Here comes another concept album from the thoughtful Russian-German pianist Igor Levit, who garnered a lot of publicity from his daily house concerts streamed from Berlin during the early days of the COVID pandemic. This time, the darkly forbidding cover art of Levit’s Tristan (Sony Classical, two CDs) portends a serious 102-minute immersion into the maelstrom of Richard Wagner’s operatic meditation on the relationship between love, death, and redemption (just in time for the Los Angeles Philharmonic’s Tristan Project this month).
That’s one aspect of it. Yet another creative idea to ponder is the progression in music history that Levit lays out — from the revolutionary break with tonality that Wagner’s notorious Tristan chord made, through Gustav Mahler’s tiptoeing to the edge of tonality in his Tenth Symphony, and ultimately to Hans Werner Henze’s excursions beyond in his own Tristan for piano, orchestra, and electronic tape. It’s as if the instability that Wagner expressed in Tristan und Isolde and that Mahler pushed further has reached a logical conclusion in the near anarchy of Henze’s music.
Henze (1926–2012) is a major composer whom conventional wisdom doesn’t quite know what to make of — and thus, he has tended to be overlooked. One reason could be that his output caroms all over the stylistic map, though why the neglect has persisted in our more eclectic times is harder to explain. Also, it’s possible that the Marxist slant that runs through a good-sized portion of his music didn’t wear well over time. He conducted many recordings of his works for Deutsche Grammophon that disappeared from the catalog with remarkable haste each time they were issued and reissued (thank goodness for streams, where Henze’s recordings live on).
Levit’s recording of Henze’s Tristan, in tandem with Franz Welser-Möst leading the Leipzig Gewandhaus Orchestra, is just the second one to be made — and be glad we have it, although it presents a cooler, more refined, and thus less disturbing view of a powerful, big-thinking piece. In the context of this album, Henze’s Tristan takes the essence of Wagner’s and Mahler’s probings toward the limits of tonality and pushes it over the cliff.
A Prologue containing an unfinished solo piano Prelude leads things off peacefully, even resolving itself harmonically in A minor. But soon, orchestral chaos, decorated now and then with electronics (which are curiously muted on this recording), moves in as the piano solos become wildly atonal and angular. The first three bars of Brahms’s First Symphony suddenly pound their way into view, mocked by a flexatone. Henze has written that this music represents “the foe,” while denying the obvious implication that what he meant was to depict Brahms as the “pedantic opponent” of Wagner.
Up until about two-thirds of the way through, the piece seems to reflect Tristan’s anxieties, but at this point, following a “suite of tormenting, unstable hallucinations and grotesqueries,” the whole orchestra howls in pain. For Henze, who was traumatized by the 1973 military coup in Chile as well as the death of his friends and sometime librettists W.H. Auden and Ingeborg Bachmann when he was in the middle of composing Tristan, this represented “the death cry of the whole suffering world.” Henze’s own recording stunningly conveys the point, whereas the moment passes rather matter-of-factly for Welser-Möst, who has never been what you would call a hot-blooded musician. Then, at the end of a long atonal solo piano meditation, there is an amplified heartbeat and a child’s voice reciting an ancient Tristan poem as the strings hold out the moody opening chords of the Act 3 Prelude of Wagner’s Tristan — the only overtly audible quote from the opera.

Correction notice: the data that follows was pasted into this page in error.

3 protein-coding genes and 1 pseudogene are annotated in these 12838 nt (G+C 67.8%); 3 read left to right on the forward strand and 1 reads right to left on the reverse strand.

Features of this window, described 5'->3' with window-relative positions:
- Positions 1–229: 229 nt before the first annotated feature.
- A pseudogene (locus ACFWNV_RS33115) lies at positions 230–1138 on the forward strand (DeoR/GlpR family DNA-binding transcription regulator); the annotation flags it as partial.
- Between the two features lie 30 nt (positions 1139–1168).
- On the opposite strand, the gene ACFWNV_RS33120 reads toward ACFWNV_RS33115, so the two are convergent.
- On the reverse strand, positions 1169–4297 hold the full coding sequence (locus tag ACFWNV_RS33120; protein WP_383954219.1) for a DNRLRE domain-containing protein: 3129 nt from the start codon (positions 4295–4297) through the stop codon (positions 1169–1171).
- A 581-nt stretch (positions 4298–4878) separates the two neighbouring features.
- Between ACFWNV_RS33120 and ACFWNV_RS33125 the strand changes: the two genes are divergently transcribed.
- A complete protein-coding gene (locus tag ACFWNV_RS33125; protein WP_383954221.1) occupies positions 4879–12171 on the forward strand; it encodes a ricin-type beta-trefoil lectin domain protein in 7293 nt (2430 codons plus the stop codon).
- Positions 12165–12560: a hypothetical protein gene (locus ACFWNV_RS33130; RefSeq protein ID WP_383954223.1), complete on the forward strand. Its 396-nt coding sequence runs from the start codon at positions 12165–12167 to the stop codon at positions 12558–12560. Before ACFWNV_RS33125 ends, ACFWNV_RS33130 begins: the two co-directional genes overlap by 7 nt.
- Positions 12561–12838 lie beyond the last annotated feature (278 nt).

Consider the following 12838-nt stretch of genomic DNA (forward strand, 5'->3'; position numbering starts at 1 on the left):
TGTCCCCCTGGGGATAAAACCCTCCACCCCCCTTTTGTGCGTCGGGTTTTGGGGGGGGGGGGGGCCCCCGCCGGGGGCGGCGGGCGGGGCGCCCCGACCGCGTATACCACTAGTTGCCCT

Henze’s Tristan occupies about half of the album, and Levit goes it alone for the rest. He uses Zoltán Kocsis’s piano transcription of the opera’s Act 1 Prelude, leaving plenty of space between the notes at first while working up a suitable passion for the ecstatic climax.
Upon completing the Prelude and without missing a beat, Levit segues right into the Adagio from Mahler’s Tenth, in Ronald Stevenson’s piano transcription — and it is as if Mahler picked up where Wagner left off in a similar tonally adrift language. The tempo is very slow, the notes and chords taken one step at a time. The massive climax — which is sometimes said to refer to Mahler’s shock upon discovering that his wife Alma was having an affair with Walter Gropius — emerges in slow motion, and the huge dissonant chord at the peak really needs a full orchestra to make it speak; these melodramatic piano tremolos are no substitute.
Franz Liszt, a composer of maddeningly uneven quality but a crucial innovator for Wagner, Mahler, and Henze to build upon, gets the first and last words on the album. The famous, sentimental Liebestraum No. 3 acts as a sweet prelude to the torments of Henze, and the meditative rolling arpeggios and central grandstanding of “Harmonies du soir” wrap things up safely, far from the passions and angst that preceded it. As classical concept albums go, this is one of the more absorbing examples.